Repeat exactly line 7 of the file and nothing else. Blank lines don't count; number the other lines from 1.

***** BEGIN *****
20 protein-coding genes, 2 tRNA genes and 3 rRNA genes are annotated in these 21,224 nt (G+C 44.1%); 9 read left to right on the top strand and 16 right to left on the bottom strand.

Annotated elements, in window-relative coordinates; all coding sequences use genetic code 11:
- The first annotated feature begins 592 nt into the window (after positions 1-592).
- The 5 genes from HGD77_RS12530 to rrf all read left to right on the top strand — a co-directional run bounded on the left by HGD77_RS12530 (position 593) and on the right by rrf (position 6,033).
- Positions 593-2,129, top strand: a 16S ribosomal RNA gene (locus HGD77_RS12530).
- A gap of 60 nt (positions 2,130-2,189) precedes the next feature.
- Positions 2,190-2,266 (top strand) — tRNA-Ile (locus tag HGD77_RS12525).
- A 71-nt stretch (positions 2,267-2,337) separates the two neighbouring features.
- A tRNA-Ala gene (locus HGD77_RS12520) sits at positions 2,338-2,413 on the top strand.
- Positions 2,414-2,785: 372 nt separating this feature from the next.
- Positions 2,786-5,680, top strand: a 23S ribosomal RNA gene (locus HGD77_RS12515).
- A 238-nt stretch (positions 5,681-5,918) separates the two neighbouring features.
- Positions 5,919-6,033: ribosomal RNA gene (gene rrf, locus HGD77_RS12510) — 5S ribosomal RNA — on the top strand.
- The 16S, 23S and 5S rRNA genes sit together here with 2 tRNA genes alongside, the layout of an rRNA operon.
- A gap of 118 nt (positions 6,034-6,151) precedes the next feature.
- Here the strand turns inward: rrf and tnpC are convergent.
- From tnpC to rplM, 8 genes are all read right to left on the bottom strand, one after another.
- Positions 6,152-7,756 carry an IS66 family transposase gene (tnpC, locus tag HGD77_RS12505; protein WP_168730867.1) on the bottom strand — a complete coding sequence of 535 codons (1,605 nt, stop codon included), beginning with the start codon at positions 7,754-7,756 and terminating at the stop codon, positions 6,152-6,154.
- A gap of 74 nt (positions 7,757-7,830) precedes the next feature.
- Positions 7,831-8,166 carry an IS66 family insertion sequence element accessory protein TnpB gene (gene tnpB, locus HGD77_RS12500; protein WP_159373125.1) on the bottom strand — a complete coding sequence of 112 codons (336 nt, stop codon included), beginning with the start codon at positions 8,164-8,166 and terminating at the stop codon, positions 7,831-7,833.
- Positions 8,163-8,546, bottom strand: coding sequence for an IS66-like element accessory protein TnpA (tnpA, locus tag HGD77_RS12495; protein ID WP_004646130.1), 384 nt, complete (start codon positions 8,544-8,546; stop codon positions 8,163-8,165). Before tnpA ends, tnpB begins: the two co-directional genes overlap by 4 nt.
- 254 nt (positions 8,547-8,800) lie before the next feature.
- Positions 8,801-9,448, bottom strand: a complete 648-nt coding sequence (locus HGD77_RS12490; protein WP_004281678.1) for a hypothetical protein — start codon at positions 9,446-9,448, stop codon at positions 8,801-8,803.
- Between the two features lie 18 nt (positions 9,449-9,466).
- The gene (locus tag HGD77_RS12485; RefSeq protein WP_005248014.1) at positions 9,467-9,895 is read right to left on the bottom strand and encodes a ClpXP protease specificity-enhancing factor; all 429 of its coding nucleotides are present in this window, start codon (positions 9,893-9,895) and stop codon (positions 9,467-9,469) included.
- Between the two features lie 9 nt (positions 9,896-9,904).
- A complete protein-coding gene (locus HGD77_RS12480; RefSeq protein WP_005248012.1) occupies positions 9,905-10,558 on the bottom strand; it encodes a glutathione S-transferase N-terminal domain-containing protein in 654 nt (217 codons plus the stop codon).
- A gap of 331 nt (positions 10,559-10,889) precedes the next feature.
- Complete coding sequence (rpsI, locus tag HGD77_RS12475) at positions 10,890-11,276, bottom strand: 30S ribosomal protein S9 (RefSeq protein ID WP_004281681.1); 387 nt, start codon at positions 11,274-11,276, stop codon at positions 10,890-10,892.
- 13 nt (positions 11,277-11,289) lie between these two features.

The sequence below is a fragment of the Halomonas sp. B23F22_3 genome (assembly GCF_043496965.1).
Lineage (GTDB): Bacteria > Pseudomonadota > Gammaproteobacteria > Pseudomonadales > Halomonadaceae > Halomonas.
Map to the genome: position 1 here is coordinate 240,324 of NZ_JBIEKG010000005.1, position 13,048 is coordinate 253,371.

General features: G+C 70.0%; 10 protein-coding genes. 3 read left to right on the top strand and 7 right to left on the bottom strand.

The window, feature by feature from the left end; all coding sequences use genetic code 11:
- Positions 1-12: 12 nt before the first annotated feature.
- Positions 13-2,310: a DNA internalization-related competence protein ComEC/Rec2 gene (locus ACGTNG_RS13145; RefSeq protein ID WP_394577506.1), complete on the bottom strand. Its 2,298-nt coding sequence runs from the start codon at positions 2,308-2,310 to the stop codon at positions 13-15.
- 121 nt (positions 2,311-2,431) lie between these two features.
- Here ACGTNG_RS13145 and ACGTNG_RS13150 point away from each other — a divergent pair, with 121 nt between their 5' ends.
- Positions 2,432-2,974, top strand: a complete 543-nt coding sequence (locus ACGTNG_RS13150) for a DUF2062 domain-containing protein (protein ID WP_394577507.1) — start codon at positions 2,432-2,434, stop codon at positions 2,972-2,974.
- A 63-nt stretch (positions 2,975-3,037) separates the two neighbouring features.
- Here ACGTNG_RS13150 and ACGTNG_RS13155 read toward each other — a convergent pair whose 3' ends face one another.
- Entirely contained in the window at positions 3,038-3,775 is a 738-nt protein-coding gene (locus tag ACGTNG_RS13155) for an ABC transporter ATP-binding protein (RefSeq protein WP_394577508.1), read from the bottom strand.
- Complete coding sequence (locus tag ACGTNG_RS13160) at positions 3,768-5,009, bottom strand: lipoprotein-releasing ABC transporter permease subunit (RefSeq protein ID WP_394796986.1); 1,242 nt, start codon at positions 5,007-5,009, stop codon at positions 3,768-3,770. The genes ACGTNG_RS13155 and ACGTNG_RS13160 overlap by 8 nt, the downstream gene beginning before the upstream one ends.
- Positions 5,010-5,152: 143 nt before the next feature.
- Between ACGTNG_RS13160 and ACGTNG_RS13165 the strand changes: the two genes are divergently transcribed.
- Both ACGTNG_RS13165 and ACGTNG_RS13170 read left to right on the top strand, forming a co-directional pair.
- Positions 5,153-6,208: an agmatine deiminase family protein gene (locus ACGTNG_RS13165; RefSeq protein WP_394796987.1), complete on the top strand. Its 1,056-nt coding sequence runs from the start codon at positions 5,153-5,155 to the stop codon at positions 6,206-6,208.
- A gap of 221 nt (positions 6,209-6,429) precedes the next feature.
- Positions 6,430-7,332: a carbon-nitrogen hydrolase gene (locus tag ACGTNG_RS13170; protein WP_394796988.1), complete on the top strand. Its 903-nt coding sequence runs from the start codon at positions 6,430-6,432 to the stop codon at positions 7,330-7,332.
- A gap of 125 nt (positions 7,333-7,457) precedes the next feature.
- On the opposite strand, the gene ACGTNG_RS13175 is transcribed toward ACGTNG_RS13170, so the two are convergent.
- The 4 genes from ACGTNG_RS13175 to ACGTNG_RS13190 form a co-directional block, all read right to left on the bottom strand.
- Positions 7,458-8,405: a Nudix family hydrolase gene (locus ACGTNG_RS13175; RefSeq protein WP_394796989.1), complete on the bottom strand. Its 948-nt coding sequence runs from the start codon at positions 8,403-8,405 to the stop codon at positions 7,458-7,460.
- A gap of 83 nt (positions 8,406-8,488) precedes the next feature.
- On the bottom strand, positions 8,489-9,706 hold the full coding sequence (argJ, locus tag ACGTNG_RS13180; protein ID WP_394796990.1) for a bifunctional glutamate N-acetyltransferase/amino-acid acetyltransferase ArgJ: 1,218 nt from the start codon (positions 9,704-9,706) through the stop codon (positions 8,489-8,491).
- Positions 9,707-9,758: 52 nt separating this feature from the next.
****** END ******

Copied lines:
- Positions 2,190-2,266 (top strand) — tRNA-Ile (locus tag HGD77_RS12525).